All games have rules and these enable everyone to participate and enjoy. Without rules, there are no clear expectations of how to play a game, what is or isn’t acceptable, and what constitutes as success (winning or losing). Rules provide a structure, framework and a common language for everyone to have an equal opportunity to participate. Being able to understand and follow the rules of a game is a key social skill that all children must learn. Children who have difficulties with this will often become socially isolated: they are the independent players in the yard; the ones who are continually excluded from games, and; the ones who are picked last. Being able to understand and follow the rules of a game is essential to building and maintaining friendships; no one wants to play with the child who keeps changing the rules to meet their own agenda.
Focusing on following the rules in games also provides children with the opportunity to practice a number of higher order thinking skills, such as problem solving, conflict resolution, and narrative language. What will they do if people want to play a different game, someone doesn’t follow the rules, or someone doesn’t know how to play the game? Although focusing on teaching a game and the rules of that game seems simple, it actually places them under significant cognitive load – there are so many things for them to think about and consider.
Of course, there are hundreds of different games that children can play! I have tried to choose a range of games, one that I feel vary in complexity, offer some much needed movement for the school day, and can be easily transferred to the yard at recess. Similar to my last blog on ‘Taking Turns and Sharing’, I will be using the structure of a Warm Up, Main Activity and a Cool Down.
In the warm up I define the aim of the lesson, define the key terminology, and introduce the expected language. This can be done through a brain storming activity, giving a verbal explanation or reading a social story. For example, you could use a script such as:
Today are we going to practice following the rules of a game. Rules are important because they allow everyone to know how to play. If you don’t know the rules, you can ask. If someone isn’t following the rules, you can remind them about the rules of that game. When we follow the rules of a game, everyone can have fun!
To finish off the warm up, I like to do a quick engagement activity such as singing a song or watching a short video clip about the topic. I find partner action songs such as ‘Row row row your boat’, ‘Wash the dishes, dry the dishes’ and ‘A sailor went to sea, sea, sea’ are a great introduction to following rules. Remember, the engagement activity should only be short and reinforce the skills of following the rules of a game.
The main activity should focus on practicing the skills of following the rules of a game. I like to divide the main activity into two sections. First, I like to play a game that they already know. I allow the students to collectively choose a game that they would like to play and then get them to explain how that game is played. I try to let the students do this independently, but will step in to help and model strategies are required. Second, I like to introduce and play a new game. Once I have explained the game, I try to allow the students to play independently, but will step in to model how to deal with difficulties that may arise.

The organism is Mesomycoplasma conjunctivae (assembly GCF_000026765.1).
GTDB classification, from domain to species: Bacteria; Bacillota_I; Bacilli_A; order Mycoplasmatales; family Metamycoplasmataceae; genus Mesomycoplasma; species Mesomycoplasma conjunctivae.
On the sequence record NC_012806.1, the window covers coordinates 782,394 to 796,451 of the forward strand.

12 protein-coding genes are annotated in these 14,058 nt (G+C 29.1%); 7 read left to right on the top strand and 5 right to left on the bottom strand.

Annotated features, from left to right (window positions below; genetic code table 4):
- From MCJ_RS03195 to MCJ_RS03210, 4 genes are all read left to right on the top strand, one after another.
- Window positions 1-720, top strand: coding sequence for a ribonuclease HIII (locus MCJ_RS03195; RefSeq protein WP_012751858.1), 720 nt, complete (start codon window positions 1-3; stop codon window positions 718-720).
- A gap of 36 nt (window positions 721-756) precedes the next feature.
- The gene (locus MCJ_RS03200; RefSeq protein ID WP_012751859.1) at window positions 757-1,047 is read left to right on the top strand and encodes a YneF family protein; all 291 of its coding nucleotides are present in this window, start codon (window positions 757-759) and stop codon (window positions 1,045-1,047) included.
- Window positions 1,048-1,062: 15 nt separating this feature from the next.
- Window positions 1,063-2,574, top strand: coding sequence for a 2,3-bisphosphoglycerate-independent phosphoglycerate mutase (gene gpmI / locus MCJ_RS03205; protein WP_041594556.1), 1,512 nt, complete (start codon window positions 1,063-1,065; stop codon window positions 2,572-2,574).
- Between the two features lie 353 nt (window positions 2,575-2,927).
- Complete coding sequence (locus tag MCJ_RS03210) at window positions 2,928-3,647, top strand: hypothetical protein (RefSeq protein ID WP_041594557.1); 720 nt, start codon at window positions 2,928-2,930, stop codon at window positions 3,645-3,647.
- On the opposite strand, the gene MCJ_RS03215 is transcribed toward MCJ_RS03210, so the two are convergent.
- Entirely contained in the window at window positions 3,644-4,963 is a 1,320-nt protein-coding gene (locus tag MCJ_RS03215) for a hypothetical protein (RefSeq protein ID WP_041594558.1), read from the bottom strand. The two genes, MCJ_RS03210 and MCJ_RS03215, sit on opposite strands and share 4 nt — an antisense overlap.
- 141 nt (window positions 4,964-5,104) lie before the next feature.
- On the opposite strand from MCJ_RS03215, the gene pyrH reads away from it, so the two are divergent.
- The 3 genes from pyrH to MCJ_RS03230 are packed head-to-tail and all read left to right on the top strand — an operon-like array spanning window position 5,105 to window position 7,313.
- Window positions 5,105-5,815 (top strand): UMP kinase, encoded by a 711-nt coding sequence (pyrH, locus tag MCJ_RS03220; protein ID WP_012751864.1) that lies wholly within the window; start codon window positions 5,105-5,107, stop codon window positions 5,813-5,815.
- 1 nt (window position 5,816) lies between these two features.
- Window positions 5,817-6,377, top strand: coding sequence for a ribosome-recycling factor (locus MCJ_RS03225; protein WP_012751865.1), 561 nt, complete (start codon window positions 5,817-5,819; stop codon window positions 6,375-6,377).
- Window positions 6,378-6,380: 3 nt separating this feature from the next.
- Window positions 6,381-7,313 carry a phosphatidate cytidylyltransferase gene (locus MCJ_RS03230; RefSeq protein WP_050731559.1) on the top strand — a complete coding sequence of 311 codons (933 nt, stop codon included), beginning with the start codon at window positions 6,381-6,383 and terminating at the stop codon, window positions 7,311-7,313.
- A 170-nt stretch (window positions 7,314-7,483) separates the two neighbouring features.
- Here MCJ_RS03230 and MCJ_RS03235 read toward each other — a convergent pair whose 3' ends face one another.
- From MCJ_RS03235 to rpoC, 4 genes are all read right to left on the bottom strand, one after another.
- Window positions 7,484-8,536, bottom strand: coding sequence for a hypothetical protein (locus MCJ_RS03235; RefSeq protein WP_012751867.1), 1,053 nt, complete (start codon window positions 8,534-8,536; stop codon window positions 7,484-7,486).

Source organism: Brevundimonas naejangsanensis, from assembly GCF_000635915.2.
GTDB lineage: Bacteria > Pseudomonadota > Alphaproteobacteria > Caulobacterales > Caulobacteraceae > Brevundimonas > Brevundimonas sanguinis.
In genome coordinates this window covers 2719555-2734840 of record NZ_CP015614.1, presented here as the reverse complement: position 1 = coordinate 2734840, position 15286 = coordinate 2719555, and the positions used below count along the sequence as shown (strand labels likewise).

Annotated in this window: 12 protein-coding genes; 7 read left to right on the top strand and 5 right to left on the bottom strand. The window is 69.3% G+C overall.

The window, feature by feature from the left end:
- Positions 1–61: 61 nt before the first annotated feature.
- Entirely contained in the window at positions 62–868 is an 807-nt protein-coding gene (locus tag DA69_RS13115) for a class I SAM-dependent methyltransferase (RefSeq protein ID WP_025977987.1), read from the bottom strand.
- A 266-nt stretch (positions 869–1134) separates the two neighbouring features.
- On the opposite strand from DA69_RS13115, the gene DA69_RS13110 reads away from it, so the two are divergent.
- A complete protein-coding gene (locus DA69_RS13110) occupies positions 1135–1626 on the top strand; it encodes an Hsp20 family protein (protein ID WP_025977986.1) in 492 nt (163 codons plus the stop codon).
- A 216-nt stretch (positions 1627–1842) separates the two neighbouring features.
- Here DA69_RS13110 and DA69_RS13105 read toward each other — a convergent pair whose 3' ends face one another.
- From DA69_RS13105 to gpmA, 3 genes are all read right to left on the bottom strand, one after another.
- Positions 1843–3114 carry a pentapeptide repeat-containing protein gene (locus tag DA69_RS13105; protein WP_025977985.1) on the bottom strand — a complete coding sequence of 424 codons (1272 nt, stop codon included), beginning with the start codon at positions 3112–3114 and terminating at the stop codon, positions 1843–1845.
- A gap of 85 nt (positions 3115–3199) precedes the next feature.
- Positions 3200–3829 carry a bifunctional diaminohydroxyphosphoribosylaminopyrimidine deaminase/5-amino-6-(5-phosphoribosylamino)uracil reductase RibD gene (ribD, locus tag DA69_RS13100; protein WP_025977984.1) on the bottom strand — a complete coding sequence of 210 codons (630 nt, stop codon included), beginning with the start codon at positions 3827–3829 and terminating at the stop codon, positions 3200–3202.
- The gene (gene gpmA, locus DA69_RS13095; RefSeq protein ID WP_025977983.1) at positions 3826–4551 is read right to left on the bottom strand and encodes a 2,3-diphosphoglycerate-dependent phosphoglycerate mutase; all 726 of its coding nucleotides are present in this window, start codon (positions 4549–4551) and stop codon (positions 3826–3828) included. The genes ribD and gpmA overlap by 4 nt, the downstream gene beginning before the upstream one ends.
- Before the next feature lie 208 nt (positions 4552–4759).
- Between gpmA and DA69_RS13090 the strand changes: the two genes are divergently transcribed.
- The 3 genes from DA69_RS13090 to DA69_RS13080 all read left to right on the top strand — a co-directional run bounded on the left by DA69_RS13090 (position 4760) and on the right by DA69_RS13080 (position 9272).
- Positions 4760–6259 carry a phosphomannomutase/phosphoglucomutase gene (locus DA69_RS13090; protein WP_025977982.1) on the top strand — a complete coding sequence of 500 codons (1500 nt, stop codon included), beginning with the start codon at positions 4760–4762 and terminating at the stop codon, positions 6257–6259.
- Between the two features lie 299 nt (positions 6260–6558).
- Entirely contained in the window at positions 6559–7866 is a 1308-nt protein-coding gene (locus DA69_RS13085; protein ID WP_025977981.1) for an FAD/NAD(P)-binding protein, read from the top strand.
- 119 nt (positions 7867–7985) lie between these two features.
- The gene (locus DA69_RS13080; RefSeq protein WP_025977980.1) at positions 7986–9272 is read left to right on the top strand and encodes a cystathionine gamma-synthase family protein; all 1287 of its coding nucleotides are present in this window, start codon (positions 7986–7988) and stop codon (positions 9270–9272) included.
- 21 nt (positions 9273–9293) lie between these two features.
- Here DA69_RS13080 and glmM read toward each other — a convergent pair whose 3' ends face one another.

The cool down provides an opportunity for reflection and consolidation. I ask students to tell me what skill they practiced (following the rules of a game) and ask them to talk about the experience; was it easy or hard, did they encounter any difficulties, what will they remember to do next time, etc. If I have time and access to the technology, I like to take pictures throughout the session and show them to the students as a tool to generate discussion; what was happening here, were you following the rules, etc. Finally, I would quickly recap the games that they had learned so far.
To further extend the concept of following the rules of games, I like to put some of the responsibility back on the students. I do this by getting them to have some input and ownership of the game. Once they are familiar with the game, I get them to think about some extra rules we could add that would make the game more interesting. We then try out these suggestions and decide if they work. This can be a lot of fun and better yet, the next time we come to play the game, the children have to discuss which rules they are going to include.
To further extend children’s concepts of following the rules of games, I like to get them to work in pairs or small groups and develop their own games. They have to develop the game, identify the rules, name it, trial it in their group, make any changes, and then teach it to the class. This can be difficult and may require some ‘in the moment’ rules to be added, deleted or modified, but is a great way for children to understand the importance of rules.
By working on following the rules, we are building students capacities to problem solve, resolve conflict, concentrate and attend, give explanations, and build and maintain friendships. And best of all, it’s fun; learning is best done when it’s fun!
By explicitly teaching students to follow the rules of games, we are setting them up to succeed.
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